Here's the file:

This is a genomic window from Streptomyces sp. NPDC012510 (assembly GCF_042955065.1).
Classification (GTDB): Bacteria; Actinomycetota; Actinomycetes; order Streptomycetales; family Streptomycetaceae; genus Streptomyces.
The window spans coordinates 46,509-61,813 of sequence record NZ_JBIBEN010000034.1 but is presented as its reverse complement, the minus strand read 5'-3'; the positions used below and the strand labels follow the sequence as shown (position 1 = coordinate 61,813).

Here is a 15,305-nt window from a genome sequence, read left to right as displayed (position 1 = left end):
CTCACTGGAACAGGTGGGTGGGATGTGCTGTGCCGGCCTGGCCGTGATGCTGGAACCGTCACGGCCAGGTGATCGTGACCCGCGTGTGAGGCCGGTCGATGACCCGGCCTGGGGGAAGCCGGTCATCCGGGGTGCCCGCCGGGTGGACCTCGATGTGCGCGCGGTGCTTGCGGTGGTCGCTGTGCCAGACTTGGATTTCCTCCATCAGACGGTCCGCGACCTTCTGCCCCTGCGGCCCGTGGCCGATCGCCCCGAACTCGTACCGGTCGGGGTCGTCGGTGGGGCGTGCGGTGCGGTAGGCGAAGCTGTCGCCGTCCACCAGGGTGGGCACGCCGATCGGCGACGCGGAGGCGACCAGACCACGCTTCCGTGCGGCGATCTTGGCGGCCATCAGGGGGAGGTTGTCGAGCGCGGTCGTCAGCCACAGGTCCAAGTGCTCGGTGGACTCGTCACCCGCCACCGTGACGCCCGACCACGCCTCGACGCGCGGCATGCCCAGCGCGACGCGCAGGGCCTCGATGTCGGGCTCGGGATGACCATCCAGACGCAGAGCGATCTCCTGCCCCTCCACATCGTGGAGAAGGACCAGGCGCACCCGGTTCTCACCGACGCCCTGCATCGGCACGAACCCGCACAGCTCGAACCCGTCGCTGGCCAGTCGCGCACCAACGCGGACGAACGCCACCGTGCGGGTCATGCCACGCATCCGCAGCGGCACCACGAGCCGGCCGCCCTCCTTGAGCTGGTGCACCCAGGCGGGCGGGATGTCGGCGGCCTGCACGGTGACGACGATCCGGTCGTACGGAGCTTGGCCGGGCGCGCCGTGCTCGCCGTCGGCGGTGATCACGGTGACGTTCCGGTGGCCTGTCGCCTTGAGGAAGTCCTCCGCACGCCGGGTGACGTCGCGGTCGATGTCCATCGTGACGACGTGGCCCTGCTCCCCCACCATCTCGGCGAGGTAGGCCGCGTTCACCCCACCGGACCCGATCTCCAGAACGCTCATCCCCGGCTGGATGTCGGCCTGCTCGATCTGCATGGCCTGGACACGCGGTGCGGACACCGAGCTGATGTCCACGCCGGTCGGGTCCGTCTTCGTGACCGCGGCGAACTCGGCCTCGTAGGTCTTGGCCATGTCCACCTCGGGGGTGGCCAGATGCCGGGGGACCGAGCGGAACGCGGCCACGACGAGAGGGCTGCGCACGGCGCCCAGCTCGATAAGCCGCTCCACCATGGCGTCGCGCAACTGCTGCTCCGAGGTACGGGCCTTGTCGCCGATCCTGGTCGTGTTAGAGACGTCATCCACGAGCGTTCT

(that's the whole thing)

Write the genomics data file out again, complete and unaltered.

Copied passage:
This is a genomic window from Streptomyces sp. NPDC012510 (assembly GCF_042955065.1).
Classification (GTDB): Bacteria; Actinomycetota; Actinomycetes; order Streptomycetales; family Streptomycetaceae; genus Streptomyces.
The window spans coordinates 46,509-61,813 of sequence record NZ_JBIBEN010000034.1 but is presented as its reverse complement, the minus strand read 5'-3'; the positions used below and the strand labels follow the sequence as shown (position 1 = coordinate 61,813).

Here is a 15,305-nt window from a genome sequence, read left to right as displayed (position 1 = left end):
CTCACTGGAACAGGTGGGTGGGATGTGCTGTGCCGGCCTGGCCGTGATGCTGGAACCGTCACGGCCAGGTGATCGTGACCCGCGTGTGAGGCCGGTCGATGACCCGGCCTGGGGGAAGCCGGTCATCCGGGGTGCCCGCCGGGTGGACCTCGATGTGCGCGCGGTGCTTGCGGTGGTCGCTGTGCCAGACTTGGATTTCCTCCATCAGACGGTCCGCGACCTTCTGCCCCTGCGGCCCGTGGCCGATCGCCCCGAACTCGTACCGGTCGGGGTCGTCGGTGGGGCGTGCGGTGCGGTAGGCGAAGCTGTCGCCGTCCACCAGGGTGGGCACGCCGATCGGCGACGCGGAGGCGACCAGACCACGCTTCCGTGCGGCGATCTTGGCGGCCATCAGGGGGAGGTTGTCGAGCGCGGTCGTCAGCCACAGGTCCAAGTGCTCGGTGGACTCGTCACCCGCCACCGTGACGCCCGACCACGCCTCGACGCGCGGCATGCCCAGCGCGACGCGCAGGGCCTCGATGTCGGGCTCGGGATGACCATCCAGACGCAGAGCGATCTCCTGCCCCTCCACATCGTGGAGAAGGACCAGGCGCACCCGGTTCTCACCGACGCCCTGCATCGGCACGAACCCGCACAGCTCGAACCCGTCGCTGGCCAGTCGCGCACCAACGCGGACGAACGCCACCGTGCGGGTCATGCCACGCATCCGCAGCGGCACCACGAGCCGGCCGCCCTCCTTGAGCTGGTGCACCCAGGCGGGCGGGATGTCGGCGGCCTGCACGGTGACGACGATCCGGTCGTACGGAGCTTGGCCGGGCGCGCCGTGCTCGCCGTCGGCGGTGATCACGGTGACGTTCCGGTGGCCTGTCGCCTTGAGGAAGTCCTCCGCACGCCGGGTGACGTCGCGGTCGATGTCCATCGTGACGACGTGGCCCTGCTCCCCCACCATCTCGGCGAGGTAGGCCGCGTTCACCCCACCGGACCCGATCTCCAGAACGCTCATCCCCGGCTGGATGTCGGCCTGCTCGATCTGCATGGCCTGGACACGCGGTGCGGACACCGAGCTGATGTCCACGCCGGTCGGGTCCGTCTTCGTGACCGCGGCGAACTCGGCCTCGTAGGTCTTGGCCATGTCCACCTCGGGGGTGGCCAGATGCCGGGGGACCGAGCGGAACGCGGCCACGACGAGAGGGCTGCGCACGGCGCCCAGCTCGATAAGCCGCTCCACCATGGCGTCGCGCAACTGCTGCTCCGAGGTACGGGCCTTGTCGCCGATCCTGGTCGTGTTAGAGACGTCATCCACGAGCGTTCT